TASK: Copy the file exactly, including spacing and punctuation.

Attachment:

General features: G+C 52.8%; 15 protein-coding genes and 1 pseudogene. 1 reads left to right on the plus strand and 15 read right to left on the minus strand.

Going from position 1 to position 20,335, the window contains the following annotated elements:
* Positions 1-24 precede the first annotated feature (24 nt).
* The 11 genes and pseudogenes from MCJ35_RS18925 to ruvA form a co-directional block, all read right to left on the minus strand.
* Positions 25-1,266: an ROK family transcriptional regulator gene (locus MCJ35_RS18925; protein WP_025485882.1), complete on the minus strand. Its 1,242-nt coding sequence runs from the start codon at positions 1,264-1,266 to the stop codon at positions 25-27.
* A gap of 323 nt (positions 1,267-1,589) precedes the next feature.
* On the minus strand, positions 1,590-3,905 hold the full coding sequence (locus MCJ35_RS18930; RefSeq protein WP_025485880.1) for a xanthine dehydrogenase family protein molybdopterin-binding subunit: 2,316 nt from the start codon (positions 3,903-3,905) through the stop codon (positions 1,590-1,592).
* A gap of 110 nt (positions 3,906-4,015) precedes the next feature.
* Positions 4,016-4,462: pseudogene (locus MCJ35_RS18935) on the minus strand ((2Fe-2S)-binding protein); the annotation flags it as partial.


General features: G+C 52.8%; 15 protein-coding genes and 1 pseudogene. 1 reads left to right on the plus strand and 15 read right to left on the minus strand.

Going from position 1 to position 20,335, the window contains the following annotated elements:
* Positions 1-24 precede the first annotated feature (24 nt).
* The 11 genes and pseudogenes from MCJ35_RS18925 to ruvA form a co-directional block, all read right to left on the minus strand.
* Positions 25-1,266: an ROK family transcriptional regulator gene (locus MCJ35_RS18925; protein WP_025485882.1), complete on the minus strand. Its 1,242-nt coding sequence runs from the start codon at positions 1,264-1,266 to the stop codon at positions 25-27.
* A gap of 323 nt (positions 1,267-1,589) precedes the next feature.
* On the minus strand, positions 1,590-3,905 hold the full coding sequence (locus MCJ35_RS18930; RefSeq protein WP_025485880.1) for a xanthine dehydrogenase family protein molybdopterin-binding subunit: 2,316 nt from the start codon (positions 3,903-3,905) through the stop codon (positions 1,590-1,592).
* A gap of 110 nt (positions 3,906-4,015) precedes the next feature.
* Positions 4,016-4,462: pseudogene (locus MCJ35_RS18935) on the minus strand ((2Fe-2S)-binding protein); the annotation flags it as partial.